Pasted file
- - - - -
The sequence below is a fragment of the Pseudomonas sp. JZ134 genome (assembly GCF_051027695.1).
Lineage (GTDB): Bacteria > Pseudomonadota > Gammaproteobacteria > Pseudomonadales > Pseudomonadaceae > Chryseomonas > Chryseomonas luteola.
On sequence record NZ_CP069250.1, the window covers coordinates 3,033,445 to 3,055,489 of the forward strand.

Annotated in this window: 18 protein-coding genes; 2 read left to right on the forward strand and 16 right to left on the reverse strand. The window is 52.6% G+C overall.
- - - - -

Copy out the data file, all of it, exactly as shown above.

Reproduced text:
The sequence below is a fragment of the Pseudomonas sp. JZ134 genome (assembly GCF_051027695.1).
Lineage (GTDB): Bacteria > Pseudomonadota > Gammaproteobacteria > Pseudomonadales > Pseudomonadaceae > Chryseomonas > Chryseomonas luteola.
On sequence record NZ_CP069250.1, the window covers coordinates 3,033,445 to 3,055,489 of the forward strand.

Annotated in this window: 18 protein-coding genes; 2 read left to right on the forward strand and 16 right to left on the reverse strand. The window is 52.6% G+C overall.